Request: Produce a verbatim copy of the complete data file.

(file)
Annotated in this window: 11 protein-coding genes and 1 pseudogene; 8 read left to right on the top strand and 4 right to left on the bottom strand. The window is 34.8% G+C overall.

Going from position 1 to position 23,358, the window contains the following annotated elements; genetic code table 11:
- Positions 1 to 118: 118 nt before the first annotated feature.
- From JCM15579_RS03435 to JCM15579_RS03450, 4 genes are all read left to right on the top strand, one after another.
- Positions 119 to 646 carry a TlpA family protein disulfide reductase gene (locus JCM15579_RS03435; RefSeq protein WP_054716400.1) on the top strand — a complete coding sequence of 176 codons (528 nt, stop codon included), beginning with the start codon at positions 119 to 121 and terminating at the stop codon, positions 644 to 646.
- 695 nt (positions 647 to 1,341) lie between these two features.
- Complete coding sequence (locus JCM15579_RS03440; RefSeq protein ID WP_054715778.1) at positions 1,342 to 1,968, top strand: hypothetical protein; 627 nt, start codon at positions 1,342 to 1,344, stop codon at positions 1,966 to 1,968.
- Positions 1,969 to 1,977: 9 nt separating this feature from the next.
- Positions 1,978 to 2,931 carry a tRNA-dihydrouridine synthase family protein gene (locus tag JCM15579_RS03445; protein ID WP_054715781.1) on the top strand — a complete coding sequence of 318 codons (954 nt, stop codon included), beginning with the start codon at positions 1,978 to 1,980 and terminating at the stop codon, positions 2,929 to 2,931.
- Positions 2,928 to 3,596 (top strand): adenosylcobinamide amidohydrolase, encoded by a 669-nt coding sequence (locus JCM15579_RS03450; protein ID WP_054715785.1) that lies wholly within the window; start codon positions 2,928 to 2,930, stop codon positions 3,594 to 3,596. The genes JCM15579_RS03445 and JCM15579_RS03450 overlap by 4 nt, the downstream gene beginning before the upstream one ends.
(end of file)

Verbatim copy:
Annotated in this window: 11 protein-coding genes and 1 pseudogene; 8 read left to right on the top strand and 4 right to left on the bottom strand. The window is 34.8% G+C overall.

Going from position 1 to position 23,358, the window contains the following annotated elements; genetic code table 11:
- Positions 1 to 118: 118 nt before the first annotated feature.
- From JCM15579_RS03435 to JCM15579_RS03450, 4 genes are all read left to right on the top strand, one after another.
- Positions 119 to 646 carry a TlpA family protein disulfide reductase gene (locus JCM15579_RS03435; RefSeq protein WP_054716400.1) on the top strand — a complete coding sequence of 176 codons (528 nt, stop codon included), beginning with the start codon at positions 119 to 121 and terminating at the stop codon, positions 644 to 646.
- 695 nt (positions 647 to 1,341) lie between these two features.
- Complete coding sequence (locus JCM15579_RS03440; RefSeq protein ID WP_054715778.1) at positions 1,342 to 1,968, top strand: hypothetical protein; 627 nt, start codon at positions 1,342 to 1,344, stop codon at positions 1,966 to 1,968.
- Positions 1,969 to 1,977: 9 nt separating this feature from the next.
- Positions 1,978 to 2,931 carry a tRNA-dihydrouridine synthase family protein gene (locus tag JCM15579_RS03445; protein ID WP_054715781.1) on the top strand — a complete coding sequence of 318 codons (954 nt, stop codon included), beginning with the start codon at positions 1,978 to 1,980 and terminating at the stop codon, positions 2,929 to 2,931.
- Positions 2,928 to 3,596 (top strand): adenosylcobinamide amidohydrolase, encoded by a 669-nt coding sequence (locus JCM15579_RS03450; protein ID WP_054715785.1) that lies wholly within the window; start codon positions 2,928 to 2,930, stop codon positions 3,594 to 3,596. The genes JCM15579_RS03445 and JCM15579_RS03450 overlap by 4 nt, the downstream gene beginning before the upstream one ends.